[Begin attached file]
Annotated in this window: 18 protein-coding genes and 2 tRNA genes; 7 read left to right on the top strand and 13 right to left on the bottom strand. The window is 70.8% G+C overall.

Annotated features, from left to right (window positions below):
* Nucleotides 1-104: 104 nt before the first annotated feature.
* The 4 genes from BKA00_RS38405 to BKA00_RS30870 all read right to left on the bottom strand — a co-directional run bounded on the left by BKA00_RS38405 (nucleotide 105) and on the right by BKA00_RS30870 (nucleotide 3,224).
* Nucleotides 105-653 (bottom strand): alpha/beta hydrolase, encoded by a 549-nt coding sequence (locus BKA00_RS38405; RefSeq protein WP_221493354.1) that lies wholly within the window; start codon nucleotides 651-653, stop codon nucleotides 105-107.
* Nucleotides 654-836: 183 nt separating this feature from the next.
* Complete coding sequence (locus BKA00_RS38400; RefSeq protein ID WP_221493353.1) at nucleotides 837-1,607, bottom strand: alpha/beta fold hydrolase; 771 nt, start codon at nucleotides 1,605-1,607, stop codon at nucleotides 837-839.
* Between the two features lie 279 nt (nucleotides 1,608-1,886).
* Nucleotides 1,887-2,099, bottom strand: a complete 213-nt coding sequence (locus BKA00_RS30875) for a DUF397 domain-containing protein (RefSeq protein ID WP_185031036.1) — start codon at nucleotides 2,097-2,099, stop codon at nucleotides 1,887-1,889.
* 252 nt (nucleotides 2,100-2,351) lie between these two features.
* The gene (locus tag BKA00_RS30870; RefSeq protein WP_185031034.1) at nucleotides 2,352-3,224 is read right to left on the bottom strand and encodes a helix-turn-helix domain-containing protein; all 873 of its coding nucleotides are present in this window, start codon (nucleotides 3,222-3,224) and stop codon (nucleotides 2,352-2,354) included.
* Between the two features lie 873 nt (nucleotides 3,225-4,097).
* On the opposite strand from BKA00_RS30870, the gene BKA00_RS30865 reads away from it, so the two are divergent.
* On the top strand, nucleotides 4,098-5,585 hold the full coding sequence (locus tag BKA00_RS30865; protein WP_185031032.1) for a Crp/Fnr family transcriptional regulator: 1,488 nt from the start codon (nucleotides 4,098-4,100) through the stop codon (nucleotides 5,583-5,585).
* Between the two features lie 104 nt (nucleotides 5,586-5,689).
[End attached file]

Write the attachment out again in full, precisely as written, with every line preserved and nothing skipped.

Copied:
Annotated in this window: 18 protein-coding genes and 2 tRNA genes; 7 read left to right on the top strand and 13 right to left on the bottom strand. The window is 70.8% G+C overall.

Annotated features, from left to right (window positions below):
* Nucleotides 1-104: 104 nt before the first annotated feature.
* The 4 genes from BKA00_RS38405 to BKA00_RS30870 all read right to left on the bottom strand — a co-directional run bounded on the left by BKA00_RS38405 (nucleotide 105) and on the right by BKA00_RS30870 (nucleotide 3,224).
* Nucleotides 105-653 (bottom strand): alpha/beta hydrolase, encoded by a 549-nt coding sequence (locus BKA00_RS38405; RefSeq protein WP_221493354.1) that lies wholly within the window; start codon nucleotides 651-653, stop codon nucleotides 105-107.
* Nucleotides 654-836: 183 nt separating this feature from the next.
* Complete coding sequence (locus BKA00_RS38400; RefSeq protein ID WP_221493353.1) at nucleotides 837-1,607, bottom strand: alpha/beta fold hydrolase; 771 nt, start codon at nucleotides 1,605-1,607, stop codon at nucleotides 837-839.
* Between the two features lie 279 nt (nucleotides 1,608-1,886).
* Nucleotides 1,887-2,099, bottom strand: a complete 213-nt coding sequence (locus BKA00_RS30875) for a DUF397 domain-containing protein (RefSeq protein ID WP_185031036.1) — start codon at nucleotides 2,097-2,099, stop codon at nucleotides 1,887-1,889.
* 252 nt (nucleotides 2,100-2,351) lie between these two features.
* The gene (locus tag BKA00_RS30870; RefSeq protein WP_185031034.1) at nucleotides 2,352-3,224 is read right to left on the bottom strand and encodes a helix-turn-helix domain-containing protein; all 873 of its coding nucleotides are present in this window, start codon (nucleotides 3,222-3,224) and stop codon (nucleotides 2,352-2,354) included.
* Between the two features lie 873 nt (nucleotides 3,225-4,097).
* On the opposite strand from BKA00_RS30870, the gene BKA00_RS30865 reads away from it, so the two are divergent.
* On the top strand, nucleotides 4,098-5,585 hold the full coding sequence (locus tag BKA00_RS30865; protein WP_185031032.1) for a Crp/Fnr family transcriptional regulator: 1,488 nt from the start codon (nucleotides 4,098-4,100) through the stop codon (nucleotides 5,583-5,585).
* Between the two features lie 104 nt (nucleotides 5,586-5,689).